Saturday, January 5, 2019

The perfect code

“The Voynich Code: The World´s Most Mysterious Manuscript” is an interesting documentary about a peculiar old book discovered in 1912 by rare books dealer Wilfrid Voynich, a Polish national living in Britain.

The book, originally believed to be from the 16th or early 17th century, is written in an unknown language. Many researchers assume that it´s a code of some sort, but so far nobody has been able to crack it, not even expert cryptographers active during the world wars. This has led some to suggest that the manuscript is a hoax. One prime suspect would be Voynich himself, since the volume contains a letter claiming that the famous 13th century British polymath Roger Bacon is the author – obviously, a previously unknown work by Bacon would be worth a fortune.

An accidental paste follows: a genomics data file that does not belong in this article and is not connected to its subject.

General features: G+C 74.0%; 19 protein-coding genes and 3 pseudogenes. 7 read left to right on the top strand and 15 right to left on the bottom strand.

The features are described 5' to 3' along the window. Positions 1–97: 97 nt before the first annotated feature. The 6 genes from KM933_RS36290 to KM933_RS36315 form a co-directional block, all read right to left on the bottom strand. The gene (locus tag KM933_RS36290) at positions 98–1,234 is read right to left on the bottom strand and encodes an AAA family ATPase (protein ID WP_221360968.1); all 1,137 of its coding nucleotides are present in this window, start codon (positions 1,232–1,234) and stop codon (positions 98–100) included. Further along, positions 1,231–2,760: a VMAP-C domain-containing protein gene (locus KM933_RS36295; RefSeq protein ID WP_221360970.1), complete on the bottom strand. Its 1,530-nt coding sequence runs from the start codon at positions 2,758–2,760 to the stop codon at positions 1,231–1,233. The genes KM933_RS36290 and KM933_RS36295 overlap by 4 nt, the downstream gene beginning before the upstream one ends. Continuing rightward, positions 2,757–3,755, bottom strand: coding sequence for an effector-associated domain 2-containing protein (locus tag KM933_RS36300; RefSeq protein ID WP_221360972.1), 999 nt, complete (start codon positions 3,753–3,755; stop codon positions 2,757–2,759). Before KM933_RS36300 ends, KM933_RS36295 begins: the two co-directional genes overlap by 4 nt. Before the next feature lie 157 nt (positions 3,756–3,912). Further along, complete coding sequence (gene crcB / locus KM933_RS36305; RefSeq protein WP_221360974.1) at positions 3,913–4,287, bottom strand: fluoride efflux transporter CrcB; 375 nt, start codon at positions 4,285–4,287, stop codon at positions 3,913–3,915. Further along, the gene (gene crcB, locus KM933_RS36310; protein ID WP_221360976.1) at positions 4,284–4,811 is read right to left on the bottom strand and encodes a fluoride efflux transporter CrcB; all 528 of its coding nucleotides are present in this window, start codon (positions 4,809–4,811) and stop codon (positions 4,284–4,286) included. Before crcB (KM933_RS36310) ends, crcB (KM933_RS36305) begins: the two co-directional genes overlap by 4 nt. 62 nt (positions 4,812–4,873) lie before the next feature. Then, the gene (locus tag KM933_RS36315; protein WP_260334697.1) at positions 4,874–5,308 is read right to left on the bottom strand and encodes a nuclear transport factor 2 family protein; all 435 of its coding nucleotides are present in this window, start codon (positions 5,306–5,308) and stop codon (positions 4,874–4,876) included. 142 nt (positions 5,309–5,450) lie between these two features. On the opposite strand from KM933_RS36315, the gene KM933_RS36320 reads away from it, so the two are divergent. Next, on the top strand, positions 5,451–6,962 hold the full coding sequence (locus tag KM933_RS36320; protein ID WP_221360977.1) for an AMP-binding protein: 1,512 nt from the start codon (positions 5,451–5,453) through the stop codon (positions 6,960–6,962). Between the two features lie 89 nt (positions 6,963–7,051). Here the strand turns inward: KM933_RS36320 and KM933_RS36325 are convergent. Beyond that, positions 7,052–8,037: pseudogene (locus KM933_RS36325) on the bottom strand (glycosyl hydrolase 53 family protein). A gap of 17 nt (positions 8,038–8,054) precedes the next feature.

A more charitable view is that the Voynich Manuscript was forged during the late 16th or early 17th centuries. There *is* a prime suspect: none other than Edward Kelley, the fake medium (or perhaps on-off fake medium) who worked with magus extraordinaire John Dee. Both Dee and Kelley were connected to the occult milieu around Habsburg emperor Rudolf II´s court in Prague, and evidence points to the Voynich Manuscript being in the emperor´s possession. Did Kelley write it in order to get ready cash from the gullible Rudolf? If so, the “code” is really gibberish.

The documentary ends with a surprise: carbon testing of the manuscript shows it to be from the early 15th century, much too early for Kelley to have produced it. On internal evidence, the manuscript is from Northern Italy. The researchers interviewed feel that the pictures look more “medieval” than early modern, which also points to the time-period mentioned. Unless it´s a hoax, it could be a work of herb lore and natural magic, encrypted to avoid the prying eyes of the Inquisition or competing scientists/magicians.

Personally, I find it fascinating that still today, in the internet age, nobody has been able to read this particular material. A good reminder that we don´t know everything, and probably never will…



    A recent attempt to decode the manuscript, claiming it´s written in Turkish.

  2. This proves God exists. Or something.